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UPDATE 1-Slovenian disposal seen reviving privatisation prospects
June 14, 2013 / 4:36 PM / 4 years ago

UPDATE 1-Slovenian disposal seen reviving privatisation prospects

* Slovenia’s Lasko to sell 23 pct stake in Mercator

* Clears path for sale to Croatia’s Agrokor

* Sign Slovenia serious about offloading assets (Recasts, adds details, background, quote)

By Marja Novak

LJUBLJANA, June 14 (Reuters) - Slovenia’s privatisation prospects received a boost on Friday from the sale of a stake in a local retailer owned by companies and banks in which the state has holdings.

The sale of state assets is important because it is a core part of the government’s bid to stabilise Slovenia’s finances and avoid becoming the latest member of Europe’s currency union to need an international bailout.

Despite the sale not involving a directly state-owned asset, the move was seen by some analysts as a signal of the euro zone member’s commitment to privatisation and to loosening the state’s grip on roughly 50 percent of the economy.

Pivovarna Lasko, a local drinks maker, said it would sell its 23 percent stake in the country’s largest food retailer Mercator to Croatian food producer and retailer Agrokor.

The decision paves the way for the sale of the whole of Mercator, with Lasko being part of a consortium of 12 local firms and banks which want to offload their combined 53 percent stake in the struggling retailer.

The Slovenian government does not directly control Mercator but has stakes in the companies and banks that do. A previous plan to sell Mercator had collapsed in 2012, seen at the time as an example of Slovenia’s reluctance to sell state assets

The latest sale agreement could therefore be a signal that further privatisations will follow. The government plans to sell another 15 firms, among them telecoms operator Telekom , to reduce the burden on the state budget and improve corporate governance.

“It seems that the sale of Mercator will go through this time,” said Marko Rozman, head of investment in the treasury department of Dezelna Banka. “This is a signal that Slovenia is in a situation when privatisation can no longer be avoided.”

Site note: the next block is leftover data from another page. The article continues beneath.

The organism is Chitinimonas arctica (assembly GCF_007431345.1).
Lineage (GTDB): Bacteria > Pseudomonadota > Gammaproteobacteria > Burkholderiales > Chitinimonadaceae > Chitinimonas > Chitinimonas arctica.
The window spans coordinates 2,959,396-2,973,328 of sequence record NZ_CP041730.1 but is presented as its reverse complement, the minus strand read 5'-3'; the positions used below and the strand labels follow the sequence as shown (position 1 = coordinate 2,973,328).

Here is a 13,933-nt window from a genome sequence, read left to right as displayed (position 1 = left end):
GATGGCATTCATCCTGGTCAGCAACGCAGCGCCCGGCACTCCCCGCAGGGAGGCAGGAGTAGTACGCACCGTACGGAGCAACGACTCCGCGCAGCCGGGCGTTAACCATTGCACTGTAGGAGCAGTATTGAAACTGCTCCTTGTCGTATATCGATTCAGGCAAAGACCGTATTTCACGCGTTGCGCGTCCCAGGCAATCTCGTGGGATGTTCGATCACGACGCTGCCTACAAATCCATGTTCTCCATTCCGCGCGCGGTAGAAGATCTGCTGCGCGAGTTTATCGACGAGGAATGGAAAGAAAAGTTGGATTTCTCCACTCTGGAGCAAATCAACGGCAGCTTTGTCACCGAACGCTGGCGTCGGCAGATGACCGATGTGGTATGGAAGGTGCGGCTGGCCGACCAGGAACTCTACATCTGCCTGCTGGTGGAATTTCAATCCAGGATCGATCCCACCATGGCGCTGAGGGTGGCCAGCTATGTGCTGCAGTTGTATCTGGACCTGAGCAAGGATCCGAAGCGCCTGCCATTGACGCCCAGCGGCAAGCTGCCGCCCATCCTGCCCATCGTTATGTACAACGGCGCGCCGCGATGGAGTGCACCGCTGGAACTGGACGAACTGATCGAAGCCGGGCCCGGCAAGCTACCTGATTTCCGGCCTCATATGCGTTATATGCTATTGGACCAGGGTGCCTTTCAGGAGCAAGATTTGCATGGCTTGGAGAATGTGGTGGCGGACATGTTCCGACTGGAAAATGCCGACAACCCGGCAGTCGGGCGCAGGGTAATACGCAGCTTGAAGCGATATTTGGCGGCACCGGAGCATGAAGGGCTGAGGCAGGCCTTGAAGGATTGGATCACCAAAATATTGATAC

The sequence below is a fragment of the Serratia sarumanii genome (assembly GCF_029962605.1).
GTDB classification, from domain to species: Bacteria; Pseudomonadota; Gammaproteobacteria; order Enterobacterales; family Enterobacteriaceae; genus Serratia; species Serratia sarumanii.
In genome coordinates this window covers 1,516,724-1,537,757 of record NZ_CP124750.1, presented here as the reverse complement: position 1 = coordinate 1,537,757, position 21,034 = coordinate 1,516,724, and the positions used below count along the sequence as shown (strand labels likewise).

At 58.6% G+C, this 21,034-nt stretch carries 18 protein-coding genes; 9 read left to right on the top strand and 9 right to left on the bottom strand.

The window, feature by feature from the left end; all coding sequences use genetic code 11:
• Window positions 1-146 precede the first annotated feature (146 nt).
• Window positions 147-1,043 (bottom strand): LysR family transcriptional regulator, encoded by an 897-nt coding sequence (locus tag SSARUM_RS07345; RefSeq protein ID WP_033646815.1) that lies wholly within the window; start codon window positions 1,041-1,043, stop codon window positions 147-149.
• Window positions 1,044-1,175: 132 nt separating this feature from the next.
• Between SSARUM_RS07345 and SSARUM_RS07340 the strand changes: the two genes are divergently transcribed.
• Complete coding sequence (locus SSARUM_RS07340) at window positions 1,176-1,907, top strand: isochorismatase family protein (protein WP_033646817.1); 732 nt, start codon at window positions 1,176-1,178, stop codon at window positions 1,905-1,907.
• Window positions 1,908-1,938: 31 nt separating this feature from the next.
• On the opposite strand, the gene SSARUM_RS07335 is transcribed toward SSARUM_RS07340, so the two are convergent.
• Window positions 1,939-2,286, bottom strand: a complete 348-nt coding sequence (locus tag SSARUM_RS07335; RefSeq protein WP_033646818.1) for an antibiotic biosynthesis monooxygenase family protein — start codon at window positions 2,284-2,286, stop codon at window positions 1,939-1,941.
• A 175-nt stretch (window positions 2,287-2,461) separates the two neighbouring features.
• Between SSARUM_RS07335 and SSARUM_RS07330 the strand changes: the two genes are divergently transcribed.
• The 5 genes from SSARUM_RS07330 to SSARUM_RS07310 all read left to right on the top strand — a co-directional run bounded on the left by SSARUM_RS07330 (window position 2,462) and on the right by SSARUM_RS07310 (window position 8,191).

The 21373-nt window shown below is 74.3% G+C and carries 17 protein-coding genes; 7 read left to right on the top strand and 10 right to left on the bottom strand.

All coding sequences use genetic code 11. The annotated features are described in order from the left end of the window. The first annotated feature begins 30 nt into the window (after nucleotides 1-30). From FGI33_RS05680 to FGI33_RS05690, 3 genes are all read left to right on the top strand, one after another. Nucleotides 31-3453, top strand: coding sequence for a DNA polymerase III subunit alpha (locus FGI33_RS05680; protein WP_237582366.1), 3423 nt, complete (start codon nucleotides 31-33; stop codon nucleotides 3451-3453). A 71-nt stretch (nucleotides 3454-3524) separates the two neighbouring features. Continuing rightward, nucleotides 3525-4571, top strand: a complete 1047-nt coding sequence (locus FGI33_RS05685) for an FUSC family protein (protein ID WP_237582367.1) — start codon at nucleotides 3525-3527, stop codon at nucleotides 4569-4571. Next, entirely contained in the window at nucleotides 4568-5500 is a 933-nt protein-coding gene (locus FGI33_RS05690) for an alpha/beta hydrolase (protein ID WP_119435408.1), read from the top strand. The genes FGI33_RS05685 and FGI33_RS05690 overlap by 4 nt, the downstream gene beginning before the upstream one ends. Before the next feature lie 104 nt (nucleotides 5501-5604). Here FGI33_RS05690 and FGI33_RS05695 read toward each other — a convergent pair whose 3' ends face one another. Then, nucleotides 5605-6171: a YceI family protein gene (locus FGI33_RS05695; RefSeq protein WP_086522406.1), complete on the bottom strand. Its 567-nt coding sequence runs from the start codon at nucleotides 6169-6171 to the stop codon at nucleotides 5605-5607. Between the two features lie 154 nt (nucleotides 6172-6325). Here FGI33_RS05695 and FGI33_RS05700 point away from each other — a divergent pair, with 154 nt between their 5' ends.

Agrokor will pay 120 euros per Mercator share, local media reports said, valuing the whole company at 450 million euros ($598 million).

Officials at Agrokor and Mercator declined to comment on the reported figure, which is little more than half the value of the previous bid by Agrokor in early 2012.

That sale collapsed when previous Mercator management refused to give Agrokor access to perform due diligence on the firm.

Shares in Mercator jumped by 11.8 percent to 105 euros on expectations that the company would be sold.

Slovenia is the only former ex-communist state that so far refused to sell its major banks and a number of large companies.

The country is struggling to avoid seeking a bailout from the European Union and International Monetary Fund, with its banking sector, mostly state-owned, nursing some 7 billion euros of bad loans.

Mercator, which operates stores in Slovenia, Croatia, Bosnia, Montenegro, Serbia and Bulgaria, posted a loss of 8.6 million euros in the first quarter of this year. ($1 = 0.7519 euros) (Editing by Matt Robinson and David Holmes)

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